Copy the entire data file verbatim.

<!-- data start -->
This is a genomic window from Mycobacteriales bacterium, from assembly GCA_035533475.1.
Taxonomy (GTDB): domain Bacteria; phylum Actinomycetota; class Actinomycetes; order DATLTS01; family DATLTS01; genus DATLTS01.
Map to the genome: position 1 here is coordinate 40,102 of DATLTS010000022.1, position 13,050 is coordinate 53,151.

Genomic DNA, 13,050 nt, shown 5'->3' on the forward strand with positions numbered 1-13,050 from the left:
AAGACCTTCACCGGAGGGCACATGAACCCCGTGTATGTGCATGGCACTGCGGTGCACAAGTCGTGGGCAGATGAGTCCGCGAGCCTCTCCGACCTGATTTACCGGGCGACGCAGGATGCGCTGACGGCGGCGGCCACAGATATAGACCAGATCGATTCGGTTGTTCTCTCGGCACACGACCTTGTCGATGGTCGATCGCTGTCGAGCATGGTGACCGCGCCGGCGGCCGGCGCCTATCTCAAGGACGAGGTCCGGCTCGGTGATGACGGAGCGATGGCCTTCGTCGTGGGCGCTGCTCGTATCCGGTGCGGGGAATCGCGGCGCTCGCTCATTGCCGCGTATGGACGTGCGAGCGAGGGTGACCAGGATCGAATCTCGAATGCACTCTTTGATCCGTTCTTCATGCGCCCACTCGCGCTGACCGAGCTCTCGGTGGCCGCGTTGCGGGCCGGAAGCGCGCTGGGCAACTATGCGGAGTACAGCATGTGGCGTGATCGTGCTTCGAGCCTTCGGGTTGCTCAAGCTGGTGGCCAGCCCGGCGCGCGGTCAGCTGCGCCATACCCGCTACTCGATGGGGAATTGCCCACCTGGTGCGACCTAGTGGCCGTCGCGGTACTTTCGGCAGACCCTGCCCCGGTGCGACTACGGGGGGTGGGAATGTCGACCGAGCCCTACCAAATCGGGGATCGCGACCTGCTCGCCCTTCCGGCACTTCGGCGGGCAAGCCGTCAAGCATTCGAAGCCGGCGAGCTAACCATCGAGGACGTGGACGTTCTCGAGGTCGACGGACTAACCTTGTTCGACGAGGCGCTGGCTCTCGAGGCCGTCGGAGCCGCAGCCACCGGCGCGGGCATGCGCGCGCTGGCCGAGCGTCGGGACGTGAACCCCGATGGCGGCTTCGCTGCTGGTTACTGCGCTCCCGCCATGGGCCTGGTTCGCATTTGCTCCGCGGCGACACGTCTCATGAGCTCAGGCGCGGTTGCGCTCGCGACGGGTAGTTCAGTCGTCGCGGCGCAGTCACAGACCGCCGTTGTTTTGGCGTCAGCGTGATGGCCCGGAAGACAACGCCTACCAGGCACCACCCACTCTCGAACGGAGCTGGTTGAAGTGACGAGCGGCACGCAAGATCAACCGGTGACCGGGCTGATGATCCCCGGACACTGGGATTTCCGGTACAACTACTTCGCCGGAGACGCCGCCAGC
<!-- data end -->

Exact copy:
This is a genomic window from Mycobacteriales bacterium, from assembly GCA_035533475.1.
Taxonomy (GTDB): domain Bacteria; phylum Actinomycetota; class Actinomycetes; order DATLTS01; family DATLTS01; genus DATLTS01.
Map to the genome: position 1 here is coordinate 40,102 of DATLTS010000022.1, position 13,050 is coordinate 53,151.

Genomic DNA, 13,050 nt, shown 5'->3' on the forward strand with positions numbered 1-13,050 from the left:
AAGACCTTCACCGGAGGGCACATGAACCCCGTGTATGTGCATGGCACTGCGGTGCACAAGTCGTGGGCAGATGAGTCCGCGAGCCTCTCCGACCTGATTTACCGGGCGACGCAGGATGCGCTGACGGCGGCGGCCACAGATATAGACCAGATCGATTCGGTTGTTCTCTCGGCACACGACCTTGTCGATGGTCGATCGCTGTCGAGCATGGTGACCGCGCCGGCGGCCGGCGCCTATCTCAAGGACGAGGTCCGGCTCGGTGATGACGGAGCGATGGCCTTCGTCGTGGGCGCTGCTCGTATCCGGTGCGGGGAATCGCGGCGCTCGCTCATTGCCGCGTATGGACGTGCGAGCGAGGGTGACCAGGATCGAATCTCGAATGCACTCTTTGATCCGTTCTTCATGCGCCCACTCGCGCTGACCGAGCTCTCGGTGGCCGCGTTGCGGGCCGGAAGCGCGCTGGGCAACTATGCGGAGTACAGCATGTGGCGTGATCGTGCTTCGAGCCTTCGGGTTGCTCAAGCTGGTGGCCAGCCCGGCGCGCGGTCAGCTGCGCCATACCCGCTACTCGATGGGGAATTGCCCACCTGGTGCGACCTAGTGGCCGTCGCGGTACTTTCGGCAGACCCTGCCCCGGTGCGACTACGGGGGGTGGGAATGTCGACCGAGCCCTACCAAATCGGGGATCGCGACCTGCTCGCCCTTCCGGCACTTCGGCGGGCAAGCCGTCAAGCATTCGAAGCCGGCGAGCTAACCATCGAGGACGTGGACGTTCTCGAGGTCGACGGACTAACCTTGTTCGACGAGGCGCTGGCTCTCGAGGCCGTCGGAGCCGCAGCCACCGGCGCGGGCATGCGCGCGCTGGCCGAGCGTCGGGACGTGAACCCCGATGGCGGCTTCGCTGCTGGTTACTGCGCTCCCGCCATGGGCCTGGTTCGCATTTGCTCCGCGGCGACACGTCTCATGAGCTCAGGCGCGGTTGCGCTCGCGACGGGTAGTTCAGTCGTCGCGGCGCAGTCACAGACCGCCGTTGTTTTGGCGTCAGCGTGATGGCCCGGAAGACAACGCCTACCAGGCACCACCCACTCTCGAACGGAGCTGGTTGAAGTGACGAGCGGCACGCAAGATCAACCGGTGACCGGGCTGATGATCCCCGGACACTGGGATTTCCGGTACAACTACTTCGCCGGAGACGCCGCCAGC